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How locals spend their leisure time in China

By Natasha Cohen16/03/2023 Chinese Culture, Living in China

Like many, people in China take their leisure time very seriously. And just like in Western countries, pastimes like shopping, gaming, hitting the latest cafes and restaurants and getting the latest nail and hair trends all play a huge part in their downtime.

But there are a few pastimes unique to China that you’ll see on your travels there, a few of which are particularly popular with the older generation. Here are some you’ll probably spot.

Morning exercises

People often wonder how Chinese people live such long, healthy lives. One reason is the food they often eat is fresh, unprocessed, and full of vegetables. But another reason is they make sure they exercise regularly, even in older age.

Visit any major park in the morning, and you’ll see uncles and aunties performing their morning exercises – particularly tai chi. The slow, purposeful movements help stretch and wake up the body and mind for the day ahead.

Square dancing

During the evening, you’re likely to see the aunties square dancing together in plazas and squares with joyful music blasting from a sound system. Affectionately known as ‘dancing grannies’ in the West, square dancing (also known as ‘plaza dancing’) is taken up by both middle-aged and retired women – and sometimes men too.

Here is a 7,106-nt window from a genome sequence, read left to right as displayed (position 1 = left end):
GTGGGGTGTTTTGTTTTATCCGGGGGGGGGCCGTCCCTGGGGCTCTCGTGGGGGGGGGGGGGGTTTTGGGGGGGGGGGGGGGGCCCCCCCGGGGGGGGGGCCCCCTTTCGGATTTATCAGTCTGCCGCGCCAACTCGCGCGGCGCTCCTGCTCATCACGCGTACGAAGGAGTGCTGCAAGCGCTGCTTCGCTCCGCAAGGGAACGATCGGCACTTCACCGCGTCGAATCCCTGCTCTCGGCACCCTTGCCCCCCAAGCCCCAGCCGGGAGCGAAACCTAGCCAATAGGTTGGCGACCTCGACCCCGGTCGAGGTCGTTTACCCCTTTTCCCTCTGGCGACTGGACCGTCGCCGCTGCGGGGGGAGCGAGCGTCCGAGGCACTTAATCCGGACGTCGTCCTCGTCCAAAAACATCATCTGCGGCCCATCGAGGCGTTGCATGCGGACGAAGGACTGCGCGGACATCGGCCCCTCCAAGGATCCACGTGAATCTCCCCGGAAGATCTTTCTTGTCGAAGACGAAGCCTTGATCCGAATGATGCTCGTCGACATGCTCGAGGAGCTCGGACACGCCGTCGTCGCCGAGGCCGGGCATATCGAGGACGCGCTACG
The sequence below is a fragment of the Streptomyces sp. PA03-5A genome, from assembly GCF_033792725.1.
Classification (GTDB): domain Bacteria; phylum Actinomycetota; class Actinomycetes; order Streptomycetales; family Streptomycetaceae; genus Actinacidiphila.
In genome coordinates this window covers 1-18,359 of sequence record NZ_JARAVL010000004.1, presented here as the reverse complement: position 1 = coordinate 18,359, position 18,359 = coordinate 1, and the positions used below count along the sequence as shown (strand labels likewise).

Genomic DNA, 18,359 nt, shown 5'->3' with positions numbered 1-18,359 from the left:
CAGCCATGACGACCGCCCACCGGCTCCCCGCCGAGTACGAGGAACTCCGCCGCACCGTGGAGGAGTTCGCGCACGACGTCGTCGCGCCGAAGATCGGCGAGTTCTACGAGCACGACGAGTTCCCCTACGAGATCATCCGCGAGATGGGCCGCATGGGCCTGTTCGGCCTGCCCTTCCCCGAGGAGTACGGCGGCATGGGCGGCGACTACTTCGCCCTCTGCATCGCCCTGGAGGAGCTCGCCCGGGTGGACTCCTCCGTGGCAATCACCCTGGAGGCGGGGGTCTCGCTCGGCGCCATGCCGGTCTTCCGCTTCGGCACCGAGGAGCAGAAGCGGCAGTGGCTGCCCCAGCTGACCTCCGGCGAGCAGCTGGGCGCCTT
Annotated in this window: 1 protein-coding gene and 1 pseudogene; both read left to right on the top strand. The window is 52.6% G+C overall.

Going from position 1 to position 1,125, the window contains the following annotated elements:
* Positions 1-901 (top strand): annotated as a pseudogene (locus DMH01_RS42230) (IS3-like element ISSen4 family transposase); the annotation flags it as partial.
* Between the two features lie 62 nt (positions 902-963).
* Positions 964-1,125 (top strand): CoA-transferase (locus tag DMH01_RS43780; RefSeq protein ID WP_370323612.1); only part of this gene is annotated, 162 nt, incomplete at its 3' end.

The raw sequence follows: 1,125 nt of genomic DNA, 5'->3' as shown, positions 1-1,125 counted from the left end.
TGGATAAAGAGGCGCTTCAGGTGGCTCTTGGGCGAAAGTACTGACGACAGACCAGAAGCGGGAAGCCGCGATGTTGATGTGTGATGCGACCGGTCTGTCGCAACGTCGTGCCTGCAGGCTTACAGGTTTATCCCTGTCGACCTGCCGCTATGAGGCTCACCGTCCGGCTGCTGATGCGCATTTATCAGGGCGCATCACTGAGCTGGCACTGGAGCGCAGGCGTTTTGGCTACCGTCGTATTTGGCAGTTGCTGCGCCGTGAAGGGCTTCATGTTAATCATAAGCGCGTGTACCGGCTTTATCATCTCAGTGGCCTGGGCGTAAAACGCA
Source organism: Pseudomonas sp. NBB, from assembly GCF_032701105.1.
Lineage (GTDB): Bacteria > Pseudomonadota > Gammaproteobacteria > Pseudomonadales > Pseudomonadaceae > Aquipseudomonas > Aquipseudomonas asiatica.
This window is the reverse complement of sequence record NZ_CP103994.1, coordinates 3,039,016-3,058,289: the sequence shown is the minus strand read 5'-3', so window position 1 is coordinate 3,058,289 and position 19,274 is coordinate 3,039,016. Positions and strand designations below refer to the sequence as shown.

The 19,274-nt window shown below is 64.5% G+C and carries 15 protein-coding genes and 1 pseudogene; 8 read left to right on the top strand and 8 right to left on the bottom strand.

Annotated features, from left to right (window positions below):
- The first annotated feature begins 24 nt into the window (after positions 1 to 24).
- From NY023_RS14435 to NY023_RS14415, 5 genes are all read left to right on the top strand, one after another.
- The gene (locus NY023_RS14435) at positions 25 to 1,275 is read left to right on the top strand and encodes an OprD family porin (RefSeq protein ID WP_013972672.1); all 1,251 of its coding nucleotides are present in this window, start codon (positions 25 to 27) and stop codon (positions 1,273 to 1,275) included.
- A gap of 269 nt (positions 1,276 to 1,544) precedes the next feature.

Square dancing might seem like a relatively modern way to exercise, but the practice dates back thousands of years, since the days of Emperor Yao and then the Song Dynasty. Nowadays, apart from the occasional argument about some groups causing noise pollution at night, the practice is still going strong.

Relaxing in a teahouse

There’s nothing like a cup of tea and a good chat – and China practically invented this pastime. While you might associate tea with formal tea ceremonies in China, many tea houses are actually a lot more informal. A great place to visit a public teahouse is at a large park, where you can people-watch over some good quality but reasonably-priced green tea.

In Chengdu in particular, you’ll also see professional ear cleaners working around parks and in the teahouses. You’ll often hear them before you see them – just listen out for the ringing sound of their metal tools.

Playing mahjong

Mahjong in particular is played by all ages, and is often played with a little money to make the stakes more interesting – but it’s always in good fun. If you want to learn how to play, though, be mindful of the rules.

While the essential rules of the tiled game are largely the same across the country, some regions will have a few different rules. The end goal is always the same though: to get matching sets and/or pairs of tiles.

Getting a traditional Chinese massage

Acupressure plays a big part in Chinese medicine, making traditional Chinese massage both a way to relax and a health benefit to many. For example, a foot massage will focus on reflexology to help energise and heal different parts of the body that correspond to different parts of the feet.

Going to a KTV parlour

Younger generations will often let their hair down in the evening at their favourite KTV (karaoke) bar. Not only do KTV parlours offer booths with microphones and a huge library of music, but they also often serve snacks and drinks.

Which of these pastimes sounds the most like ‘you’? Book a homestay learning course with Lingoinn and experience them for yourself.


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